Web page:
The Whole Ox chefs Tweet and e-mail dessert photos.
Image: amanda corby

Once considered the unwelcome guest at the dinner table, the cell phone has become a favorite utensil for both eaters and chefs alike. As technology permeates American life, dinner with friends and running a kitchen is a phone-friendly affair. Whether dining at Zippy’s or Chef Mavro, you’ll hardly find a table that isn’t broadcasting photos of their food.

And the same is true in the back of the house.

“If you get something special in the kitchen,” says Alejandro Aker Briceno, chef and co-owner of Prima (@PrimaKailua), “you want to share that with others. We encourage our whole crew to use their phones in the kitchen. Our dishwasher even has a Twitter feed.”

Restaurant chefs may traditionally have a proud history of technophobia –with the attitude of “if it can’t cook or clean, I don’t need it in my kitchen”–but smart phones have crossed the technology barrier. A chef’s nightmare is still probably to sit in front of a computer all day; however they can now take their office to the hot cooking line and boast to their underchefs of how their office is much cooler than theirs. Much of the fun of following chefs on Twitter is the ability to be a fly on the wall, privy to a private yet public conversation among folks we don’t know but whose work we greatly admire.

“In my opinion, one of the best chefs in social media is Roy Yamaguch (@RoysRoy) because he engages and Tweets a lot,” says social media guru Melissa Chang (@Melissa808). “I was super-impressed because I heard he liked this one restaurant in Chicago and when I went there, I Tweeted a photo of a dish to him. Two or three weeks later, he was at the same restaurant in Chicago and even with 5,333 followers and a handful of restaurants to run, he Tweeted a photo to me from there. Impressive memory.”

Engaging on social networks from the kitchen also builds buzz and keeps an off-the-beaten-path location top of mind. For restaurants such as He’eia Kea Pier General Store and Deli (@musubman), a series of tempting snapshots from the kitchen alert followers that fish came in the backdoor and will be the lunch special.

“When I see photos popping up from @musubman, I actually stop what I’m doing and consider leaving my office downtown to drive over the Pali for lunch,” said Honolulu graphic artist Jess Johnston. Such is the power of social media. (And, as the Pier’s publicist, that makes this writer happy.)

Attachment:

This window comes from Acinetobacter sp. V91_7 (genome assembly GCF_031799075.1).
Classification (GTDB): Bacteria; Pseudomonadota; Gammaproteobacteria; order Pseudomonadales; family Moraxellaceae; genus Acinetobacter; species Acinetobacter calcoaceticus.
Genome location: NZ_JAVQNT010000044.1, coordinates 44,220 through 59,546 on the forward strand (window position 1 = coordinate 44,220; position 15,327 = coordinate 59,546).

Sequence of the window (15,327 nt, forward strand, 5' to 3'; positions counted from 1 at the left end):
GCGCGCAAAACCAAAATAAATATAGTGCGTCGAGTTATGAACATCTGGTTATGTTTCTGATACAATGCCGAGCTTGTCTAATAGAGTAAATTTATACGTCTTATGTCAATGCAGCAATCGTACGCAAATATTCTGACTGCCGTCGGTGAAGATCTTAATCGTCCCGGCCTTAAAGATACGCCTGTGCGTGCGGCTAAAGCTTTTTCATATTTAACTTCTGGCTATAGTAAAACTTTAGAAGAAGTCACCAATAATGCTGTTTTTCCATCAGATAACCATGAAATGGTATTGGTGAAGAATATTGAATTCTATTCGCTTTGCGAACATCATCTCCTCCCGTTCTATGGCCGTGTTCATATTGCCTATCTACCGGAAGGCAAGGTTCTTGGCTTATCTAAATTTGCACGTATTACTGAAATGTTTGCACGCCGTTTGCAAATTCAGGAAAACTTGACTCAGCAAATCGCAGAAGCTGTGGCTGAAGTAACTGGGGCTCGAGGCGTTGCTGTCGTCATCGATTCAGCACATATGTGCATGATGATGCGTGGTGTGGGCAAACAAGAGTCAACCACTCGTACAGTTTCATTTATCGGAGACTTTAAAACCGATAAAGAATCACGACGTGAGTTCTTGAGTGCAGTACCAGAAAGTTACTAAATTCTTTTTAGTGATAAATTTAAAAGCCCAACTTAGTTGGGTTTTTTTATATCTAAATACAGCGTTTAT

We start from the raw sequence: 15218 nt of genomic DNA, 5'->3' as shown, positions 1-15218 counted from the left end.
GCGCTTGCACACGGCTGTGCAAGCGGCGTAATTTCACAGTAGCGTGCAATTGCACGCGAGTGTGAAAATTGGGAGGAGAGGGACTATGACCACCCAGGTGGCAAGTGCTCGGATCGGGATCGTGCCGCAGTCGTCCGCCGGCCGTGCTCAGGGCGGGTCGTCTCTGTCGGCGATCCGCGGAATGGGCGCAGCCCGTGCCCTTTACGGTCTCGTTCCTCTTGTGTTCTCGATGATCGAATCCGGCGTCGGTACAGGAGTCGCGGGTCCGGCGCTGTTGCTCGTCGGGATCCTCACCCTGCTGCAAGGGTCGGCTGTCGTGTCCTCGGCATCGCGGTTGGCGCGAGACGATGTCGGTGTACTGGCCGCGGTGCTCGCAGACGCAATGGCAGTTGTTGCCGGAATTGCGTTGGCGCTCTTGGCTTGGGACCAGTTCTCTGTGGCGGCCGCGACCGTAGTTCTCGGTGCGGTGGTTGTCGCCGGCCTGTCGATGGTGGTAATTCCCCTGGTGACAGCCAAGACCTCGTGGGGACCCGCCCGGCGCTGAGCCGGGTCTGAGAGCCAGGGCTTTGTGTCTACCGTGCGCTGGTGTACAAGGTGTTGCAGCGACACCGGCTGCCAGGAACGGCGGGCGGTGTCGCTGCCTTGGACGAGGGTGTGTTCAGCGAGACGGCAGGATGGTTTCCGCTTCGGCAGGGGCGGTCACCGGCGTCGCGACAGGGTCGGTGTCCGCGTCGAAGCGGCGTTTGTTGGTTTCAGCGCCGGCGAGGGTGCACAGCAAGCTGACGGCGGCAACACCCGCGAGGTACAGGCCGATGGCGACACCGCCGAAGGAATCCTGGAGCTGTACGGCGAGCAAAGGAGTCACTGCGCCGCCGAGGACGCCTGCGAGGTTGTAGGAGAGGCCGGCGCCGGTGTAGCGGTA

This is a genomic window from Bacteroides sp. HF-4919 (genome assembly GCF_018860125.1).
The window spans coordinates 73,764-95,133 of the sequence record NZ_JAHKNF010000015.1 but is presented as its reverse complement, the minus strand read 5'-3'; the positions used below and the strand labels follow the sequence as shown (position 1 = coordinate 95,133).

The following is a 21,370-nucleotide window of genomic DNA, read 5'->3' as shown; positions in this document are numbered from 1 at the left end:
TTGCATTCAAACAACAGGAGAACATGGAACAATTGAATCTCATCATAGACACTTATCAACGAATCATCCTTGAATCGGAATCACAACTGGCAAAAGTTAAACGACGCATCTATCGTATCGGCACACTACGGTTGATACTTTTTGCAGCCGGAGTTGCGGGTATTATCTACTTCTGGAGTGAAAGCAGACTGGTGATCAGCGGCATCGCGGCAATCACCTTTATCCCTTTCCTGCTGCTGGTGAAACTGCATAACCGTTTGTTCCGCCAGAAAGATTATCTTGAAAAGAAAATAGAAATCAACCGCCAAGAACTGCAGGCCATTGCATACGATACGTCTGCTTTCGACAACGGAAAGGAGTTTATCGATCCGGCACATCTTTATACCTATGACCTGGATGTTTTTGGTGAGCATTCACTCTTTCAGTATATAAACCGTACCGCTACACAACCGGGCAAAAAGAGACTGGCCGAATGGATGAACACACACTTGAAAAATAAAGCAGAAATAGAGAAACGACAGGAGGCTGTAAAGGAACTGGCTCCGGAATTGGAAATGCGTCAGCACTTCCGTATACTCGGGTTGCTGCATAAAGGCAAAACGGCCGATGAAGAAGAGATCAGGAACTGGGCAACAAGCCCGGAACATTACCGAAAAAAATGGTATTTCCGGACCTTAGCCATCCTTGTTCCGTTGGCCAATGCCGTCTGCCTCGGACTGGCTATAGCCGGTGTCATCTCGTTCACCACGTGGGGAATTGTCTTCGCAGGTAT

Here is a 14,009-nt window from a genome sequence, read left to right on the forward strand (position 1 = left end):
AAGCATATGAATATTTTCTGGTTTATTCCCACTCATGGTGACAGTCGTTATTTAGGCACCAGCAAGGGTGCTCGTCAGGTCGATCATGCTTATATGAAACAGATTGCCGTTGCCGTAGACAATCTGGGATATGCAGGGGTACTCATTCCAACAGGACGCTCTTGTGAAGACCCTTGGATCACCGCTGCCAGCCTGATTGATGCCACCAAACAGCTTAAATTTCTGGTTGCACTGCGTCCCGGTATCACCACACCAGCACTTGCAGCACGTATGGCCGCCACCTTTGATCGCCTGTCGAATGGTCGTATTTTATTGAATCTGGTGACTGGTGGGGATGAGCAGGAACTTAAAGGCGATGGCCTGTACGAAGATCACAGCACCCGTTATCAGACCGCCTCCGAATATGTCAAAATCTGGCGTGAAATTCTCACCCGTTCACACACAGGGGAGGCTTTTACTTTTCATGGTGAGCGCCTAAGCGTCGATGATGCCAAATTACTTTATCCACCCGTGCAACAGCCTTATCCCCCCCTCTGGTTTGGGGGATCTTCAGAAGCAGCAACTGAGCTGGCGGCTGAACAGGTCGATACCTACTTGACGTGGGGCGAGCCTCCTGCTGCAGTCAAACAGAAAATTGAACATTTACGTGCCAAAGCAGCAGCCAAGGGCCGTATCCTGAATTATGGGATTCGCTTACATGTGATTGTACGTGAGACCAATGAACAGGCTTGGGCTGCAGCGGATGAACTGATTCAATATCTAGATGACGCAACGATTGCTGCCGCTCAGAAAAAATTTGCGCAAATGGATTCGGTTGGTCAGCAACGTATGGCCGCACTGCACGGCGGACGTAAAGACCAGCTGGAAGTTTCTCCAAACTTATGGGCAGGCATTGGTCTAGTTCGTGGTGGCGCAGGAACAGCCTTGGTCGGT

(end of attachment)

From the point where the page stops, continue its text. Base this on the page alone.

The convenience of apps such as Twitter and Instagram provide an easy portable space for locals and visitors to troll the feeds of fellow foodies, favorite chefs, and restaurants in search of their next meal. Chefs post daily menus, and for those without actual brick-and-mortar establishments, this convenience and outlet for information-sharing is crucial to the success of their business.

The well-known pop-up, Pig and the Lady, recently made a name for itself in farmers markets across Oahu. Facebook affords Chef Andrew Le (@Pigandthelady) the opportunity to share their daily menu, the story behind their specials, the latest quote from Mama Le and a space to connect with those who keep their booth booming three times a week.

Our favorite electronic devices may have earned a reputation for disconnecting us from reality, but in the food world, people are connecting more than ever before.

Ten years ago, you didn’t think about who was behind the swinging doors. Unless you had a six-pack of beer and knife skills, you weren’t popping your head in the kitchen to have small talk with the hot line.

Now, not only are diners able to interact with back-of-the-house talent, but chefs are able to share their creations without a laminated menu with outdated photos, or a lengthy description of the process behind your house-made pappardelle.

“For Prima, it is all about the process and development of a dish. We like to share this process and why it is so important to us,” explains Briceno. “Take our crudo for example, we clean it, cure it for a day, smoke it for a day, chill it for a day and then you get to eat it. That fish has a story and being able to record and share these stories helps us perfect them.”

It may be generational, but for many, the goal of a kitchen is no longer cook, plate and get the dish out. After all, the table is a place for manners and it’s polite to share. Even if it’s merely virtually pleasing.

Just keep the phone out of the soup.